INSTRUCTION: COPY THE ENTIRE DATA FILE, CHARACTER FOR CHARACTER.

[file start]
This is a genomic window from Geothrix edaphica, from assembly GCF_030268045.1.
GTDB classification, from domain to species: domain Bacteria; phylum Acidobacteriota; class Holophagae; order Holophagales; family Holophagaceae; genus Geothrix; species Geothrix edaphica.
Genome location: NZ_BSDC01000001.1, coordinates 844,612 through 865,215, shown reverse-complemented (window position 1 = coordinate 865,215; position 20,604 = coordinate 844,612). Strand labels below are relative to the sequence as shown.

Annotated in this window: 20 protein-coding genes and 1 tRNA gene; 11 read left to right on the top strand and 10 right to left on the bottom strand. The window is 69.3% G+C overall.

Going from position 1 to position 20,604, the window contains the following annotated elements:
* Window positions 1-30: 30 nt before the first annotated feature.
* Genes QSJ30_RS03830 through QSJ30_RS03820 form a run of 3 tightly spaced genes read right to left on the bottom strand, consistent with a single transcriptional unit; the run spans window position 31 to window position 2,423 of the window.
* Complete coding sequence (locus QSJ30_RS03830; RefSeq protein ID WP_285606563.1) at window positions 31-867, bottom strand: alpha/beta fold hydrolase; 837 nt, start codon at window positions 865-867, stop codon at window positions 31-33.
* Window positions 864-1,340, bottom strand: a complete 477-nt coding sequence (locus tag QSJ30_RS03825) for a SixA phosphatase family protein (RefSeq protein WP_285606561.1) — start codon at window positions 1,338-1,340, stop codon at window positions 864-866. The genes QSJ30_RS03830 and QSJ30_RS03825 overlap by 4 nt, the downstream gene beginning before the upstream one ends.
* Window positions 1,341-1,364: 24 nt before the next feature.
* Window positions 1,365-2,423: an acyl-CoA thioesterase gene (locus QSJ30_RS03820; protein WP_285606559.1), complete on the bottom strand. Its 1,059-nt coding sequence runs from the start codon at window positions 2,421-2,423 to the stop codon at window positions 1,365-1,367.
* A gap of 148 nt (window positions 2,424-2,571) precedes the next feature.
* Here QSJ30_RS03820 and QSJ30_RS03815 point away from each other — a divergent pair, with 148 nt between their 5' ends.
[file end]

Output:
This is a genomic window from Geothrix edaphica, from assembly GCF_030268045.1.
GTDB classification, from domain to species: domain Bacteria; phylum Acidobacteriota; class Holophagae; order Holophagales; family Holophagaceae; genus Geothrix; species Geothrix edaphica.
Genome location: NZ_BSDC01000001.1, coordinates 844,612 through 865,215, shown reverse-complemented (window position 1 = coordinate 865,215; position 20,604 = coordinate 844,612). Strand labels below are relative to the sequence as shown.

Annotated in this window: 20 protein-coding genes and 1 tRNA gene; 11 read left to right on the top strand and 10 right to left on the bottom strand. The window is 69.3% G+C overall.

Going from position 1 to position 20,604, the window contains the following annotated elements:
* Window positions 1-30: 30 nt before the first annotated feature.
* Genes QSJ30_RS03830 through QSJ30_RS03820 form a run of 3 tightly spaced genes read right to left on the bottom strand, consistent with a single transcriptional unit; the run spans window position 31 to window position 2,423 of the window.
* Complete coding sequence (locus QSJ30_RS03830; RefSeq protein ID WP_285606563.1) at window positions 31-867, bottom strand: alpha/beta fold hydrolase; 837 nt, start codon at window positions 865-867, stop codon at window positions 31-33.
* Window positions 864-1,340, bottom strand: a complete 477-nt coding sequence (locus tag QSJ30_RS03825) for a SixA phosphatase family protein (RefSeq protein WP_285606561.1) — start codon at window positions 1,338-1,340, stop codon at window positions 864-866. The genes QSJ30_RS03830 and QSJ30_RS03825 overlap by 4 nt, the downstream gene beginning before the upstream one ends.
* Window positions 1,341-1,364: 24 nt before the next feature.
* Window positions 1,365-2,423: an acyl-CoA thioesterase gene (locus QSJ30_RS03820; protein WP_285606559.1), complete on the bottom strand. Its 1,059-nt coding sequence runs from the start codon at window positions 2,421-2,423 to the stop codon at window positions 1,365-1,367.
* A gap of 148 nt (window positions 2,424-2,571) precedes the next feature.
* Here QSJ30_RS03820 and QSJ30_RS03815 point away from each other — a divergent pair, with 148 nt between their 5' ends.